A TCM Viewer's Guide for the Week of Dec. 4, 2017

A Christmas Carol (1951) starring Alastair Sim is one of the holiday classics airing on TCM this week.

TCM is starting out December with a weekend filled with holiday classics, including two versions of A Christmas Carol. There's also a great lineup of boxing movies, and two days of films from star of the month Lana Turner.

I'll go in-depth a little further down in the article, but first here's a quick rundown of what else is on the schedule. Note: All program times are EST.

Birthday tributes: Director Fritz Lang on Tuesday.

Noir Alley: Desperate fishing boat captain John Garfield begins carrying illegal immigrants to make some quick cash in The Breaking Point (1950) at 10 a.m. Sunday. This is the second screen version of Ernest Hemingway's novella To Have and Have Not. A 1944 film starred Humphrey Bogart and Lauren Bacall.

TCM Essentials: Character actor Fay Bainter plays newspaper columnist Katharine Hepburn's doting aunt  in the romantic comedy Woman of the Year (1942) at 8 p.m. Saturday.

Silent Sunday Nights: The lavish costume drama The Cossacks (1928) at midnight stars John Gilbert and Renee Adoree.

TCM Imports: Two films about scientists starting with Soviet director Mikhail Romm's drama about the effects of radiation on a young scientist (Aleksey Batalov) in Nine Days in One Year (1962) at 2 a.m. Ingrid Bergman plays the anguished wife of a German scientist (Mathias Wieman) who is blackmailed for her affair with a younger man (Kurt Kreuger) in director Roberto Rossellini's Fear (1954) at 4 a.m. .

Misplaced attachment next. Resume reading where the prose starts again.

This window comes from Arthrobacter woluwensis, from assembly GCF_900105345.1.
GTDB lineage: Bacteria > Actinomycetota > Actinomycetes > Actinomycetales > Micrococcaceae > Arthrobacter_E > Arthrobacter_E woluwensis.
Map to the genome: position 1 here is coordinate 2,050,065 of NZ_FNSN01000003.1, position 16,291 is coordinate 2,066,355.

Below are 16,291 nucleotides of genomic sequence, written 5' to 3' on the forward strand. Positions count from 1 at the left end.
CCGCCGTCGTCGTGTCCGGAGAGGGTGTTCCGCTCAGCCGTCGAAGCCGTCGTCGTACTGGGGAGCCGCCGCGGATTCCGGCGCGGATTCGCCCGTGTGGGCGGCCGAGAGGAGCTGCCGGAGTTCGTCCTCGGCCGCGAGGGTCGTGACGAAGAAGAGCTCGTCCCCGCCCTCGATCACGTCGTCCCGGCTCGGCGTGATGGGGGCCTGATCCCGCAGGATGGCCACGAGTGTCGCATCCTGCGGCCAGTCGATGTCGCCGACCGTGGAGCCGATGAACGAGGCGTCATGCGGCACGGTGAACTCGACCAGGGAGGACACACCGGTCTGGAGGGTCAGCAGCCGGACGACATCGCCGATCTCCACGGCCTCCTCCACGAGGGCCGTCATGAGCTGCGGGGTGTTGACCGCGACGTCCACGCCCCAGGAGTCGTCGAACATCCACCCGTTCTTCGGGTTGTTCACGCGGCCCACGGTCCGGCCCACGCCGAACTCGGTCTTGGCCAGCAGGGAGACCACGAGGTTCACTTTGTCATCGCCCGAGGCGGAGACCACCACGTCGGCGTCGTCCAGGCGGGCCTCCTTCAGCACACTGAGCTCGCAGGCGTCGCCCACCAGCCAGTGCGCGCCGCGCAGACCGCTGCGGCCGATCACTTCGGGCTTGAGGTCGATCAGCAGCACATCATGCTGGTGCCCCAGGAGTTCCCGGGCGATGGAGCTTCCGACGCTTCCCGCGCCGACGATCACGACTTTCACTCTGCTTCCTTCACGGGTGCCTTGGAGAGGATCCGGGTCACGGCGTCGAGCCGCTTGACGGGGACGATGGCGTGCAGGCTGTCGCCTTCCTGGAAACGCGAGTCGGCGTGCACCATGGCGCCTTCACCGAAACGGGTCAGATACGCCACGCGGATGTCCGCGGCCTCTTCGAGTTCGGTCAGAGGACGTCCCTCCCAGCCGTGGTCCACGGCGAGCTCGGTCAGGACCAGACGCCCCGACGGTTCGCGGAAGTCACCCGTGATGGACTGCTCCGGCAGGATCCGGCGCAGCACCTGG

Christmas movies: Love Finds Andy Hardy is airing at 10 pm. Tuesday.  Friday evening has a full lineup of holiday movies and there are Christmas classics airing on Saturday and Sunday afternoons. See each day's entry for more details.

Best Day to DVR: Monday prime time, and late night. TCM is airing a lineup of stellar films about boxing starting with the film version of Rod Serling's 1956 teleplay Requiem for a Heavyweight (1962) at 8 p.m. Watch for a young Muhammad Ali in the ring with star Anthony Quinn. Next is director John Huston's noir Fat City (1972) at 9:45 p.m., which is about two broken-down boxers (Stacy Keach and Jeff Bridges) who live on skid row in Stockton, Calif. The wonderful biopic of boxer Rocky Graziano (Paul Newman) Somebody Up There Likes Me (1956) is on at 11:30 p.m., followed by William Holden as a sensitive young man who trades his violin for boxing gloves in Golden Boy (1939) at 1:45 a.m. Finally, Humphrey Bogart's last film, The Harder They Fall (1956) at 3:30 a.m. is about a cynical sportswriter who uncovers the dirty side of boxing.